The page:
A film by Bruno Dumont
Cast: Fabrice Luchini, Juliette Binoche, Valeria Bruni Tedeschi
English title: Bay of slack.
Summer 1910 Bay of Slack in northern France. Mysterious disappearances set horror in the region. The unlikely Machin inspector and his assistant sagacious Malfoy are (mis) leading the investigation.
Here is a great film by Dumont where Fabrice Luchini went to the Cannes film festival to present the film. Luchini calls him a genius at which he had a great time making this film. Bruno Dumont mixed non-professional actor with professional actor in this stylize period piece so beautifully well filmed. The photography is delightful as well as the film. Since the series P’tit Quinquin Dumont as a taste for comedy and here is one that is somewhat sensitive of the poor thrown in there the rich and some people disappearing and Two police detective who does not know what they are doing not knowing what is going on around them like cannibalism, incest, arbitrary assault and levitations, Dumont creates this slick world in the early 1900. Throw in a love affair with a boy who wants to be a girl or vice versa you have yourself a quirky comedy of the year. Not too many people outside France is going to like this one, but I do.
A film by Erik Poppe
Cast: Juliette Binoche, Nikolaj Coster-Waldau, Lauryn Canny
Rebecca is an internationally renowned war photographer. While she is on assignment in Afghanistan to follow a group of women preparing a suicide attack, she is seriously wounded by the explosion of a bomb. Back home in Ireland, recovering from this trauma, it must face another trauma. Marcus, her husband and Stephanie, his oldest daughter of 13, no longer bear the anguish that she might or might not make it home . Rebecca, who is torn between the suffering she inflicted on his family and his passion photojournalist, is facing an ultimatum: choose between his job and his family. But can you really escape his vocation, as dangerous as it is? Wii she adjust to the home life?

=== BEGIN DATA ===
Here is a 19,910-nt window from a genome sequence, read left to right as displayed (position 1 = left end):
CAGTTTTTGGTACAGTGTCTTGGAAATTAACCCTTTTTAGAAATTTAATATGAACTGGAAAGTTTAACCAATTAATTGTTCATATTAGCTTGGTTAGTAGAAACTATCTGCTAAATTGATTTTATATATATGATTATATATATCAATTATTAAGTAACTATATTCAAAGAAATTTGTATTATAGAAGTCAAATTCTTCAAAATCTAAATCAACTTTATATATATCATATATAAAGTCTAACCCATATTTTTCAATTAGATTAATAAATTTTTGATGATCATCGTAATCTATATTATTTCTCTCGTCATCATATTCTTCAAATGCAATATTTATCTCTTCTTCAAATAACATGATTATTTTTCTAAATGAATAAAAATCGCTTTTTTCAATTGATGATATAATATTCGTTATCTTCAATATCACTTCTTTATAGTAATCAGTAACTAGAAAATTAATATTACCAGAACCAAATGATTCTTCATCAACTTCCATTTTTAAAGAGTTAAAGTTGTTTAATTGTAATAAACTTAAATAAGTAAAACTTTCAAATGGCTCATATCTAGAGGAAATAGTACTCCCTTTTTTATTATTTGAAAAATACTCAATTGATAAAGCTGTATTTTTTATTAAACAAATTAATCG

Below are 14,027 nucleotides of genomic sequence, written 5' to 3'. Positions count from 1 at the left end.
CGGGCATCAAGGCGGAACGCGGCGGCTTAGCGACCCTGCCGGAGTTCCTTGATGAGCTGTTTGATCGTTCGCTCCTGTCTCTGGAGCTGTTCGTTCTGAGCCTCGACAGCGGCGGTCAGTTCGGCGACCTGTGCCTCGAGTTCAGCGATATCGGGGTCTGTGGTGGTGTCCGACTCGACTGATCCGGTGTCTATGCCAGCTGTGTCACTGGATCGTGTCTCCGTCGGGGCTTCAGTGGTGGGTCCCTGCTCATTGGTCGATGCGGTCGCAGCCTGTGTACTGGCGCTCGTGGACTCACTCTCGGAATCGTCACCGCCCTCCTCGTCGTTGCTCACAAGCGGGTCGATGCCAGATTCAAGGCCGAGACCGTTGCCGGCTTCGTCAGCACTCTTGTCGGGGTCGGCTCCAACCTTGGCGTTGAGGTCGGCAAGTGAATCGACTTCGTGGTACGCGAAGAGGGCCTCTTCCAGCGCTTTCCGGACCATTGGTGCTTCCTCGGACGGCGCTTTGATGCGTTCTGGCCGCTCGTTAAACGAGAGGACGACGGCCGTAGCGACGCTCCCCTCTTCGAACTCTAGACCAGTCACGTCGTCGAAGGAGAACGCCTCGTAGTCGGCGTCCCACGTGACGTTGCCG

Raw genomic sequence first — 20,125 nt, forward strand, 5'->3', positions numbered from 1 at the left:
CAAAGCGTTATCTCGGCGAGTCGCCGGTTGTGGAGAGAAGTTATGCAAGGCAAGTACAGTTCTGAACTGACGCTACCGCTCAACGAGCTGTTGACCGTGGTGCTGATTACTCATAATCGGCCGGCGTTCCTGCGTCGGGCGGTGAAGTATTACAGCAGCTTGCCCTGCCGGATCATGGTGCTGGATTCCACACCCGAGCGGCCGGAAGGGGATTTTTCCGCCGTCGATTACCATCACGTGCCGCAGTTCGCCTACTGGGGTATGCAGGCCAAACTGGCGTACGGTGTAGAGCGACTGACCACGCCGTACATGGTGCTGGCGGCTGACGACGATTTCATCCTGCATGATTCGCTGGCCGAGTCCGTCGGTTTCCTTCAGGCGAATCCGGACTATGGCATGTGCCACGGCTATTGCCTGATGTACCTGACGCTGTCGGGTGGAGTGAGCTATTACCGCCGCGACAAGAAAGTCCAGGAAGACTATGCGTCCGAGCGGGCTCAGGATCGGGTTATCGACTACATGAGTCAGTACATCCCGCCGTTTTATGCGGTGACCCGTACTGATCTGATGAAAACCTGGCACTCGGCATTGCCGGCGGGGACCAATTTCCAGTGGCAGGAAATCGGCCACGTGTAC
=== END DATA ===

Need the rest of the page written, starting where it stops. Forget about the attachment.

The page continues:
Here is a film that will make you think. Poppe with a stroke of genius to cast Juliette Binoche in this film here is an actress who is driven by her career and to want to make the world a better place to live looking at global warning. The film just got release today in France so I decided to see it but didn’t know what the film was about and to my surprise this subject matter was not too much done before not in that way. You see Poppe was a war photographer for years before he became a director. The thing is that Rebecca loves her job and she is fearless at it. She goes with a group of women who prepare for a suicide attack and goes with her which she takes the last picture of the woman before she is going to blow herself and people around her. The dilemma is when she returns home from the hospital she is put to the test she is trying to keep her family together. Her youngest girl does not realize the danger that her mom is in at her job, all she knows is that she is coming back no matter what. The oldest know the dangers of it so does her husband. It is a rough job but someone has to do it and fortunately there is a lot of them that love this job. Some of them even get kill doing it. Rebecca is not for the home life too much she likes the adventure that the job brings her, so it is a little tough for her. And for a woman to do this job she feels that she is abandoning her family. You see she wants her photograph to make a difference in the world she wants people to see them. The cinematography is superb here I except no less from an ex-photographer. Juliette Binoche has done a great job here like always no doubt. The ending is perfect and raw to the core.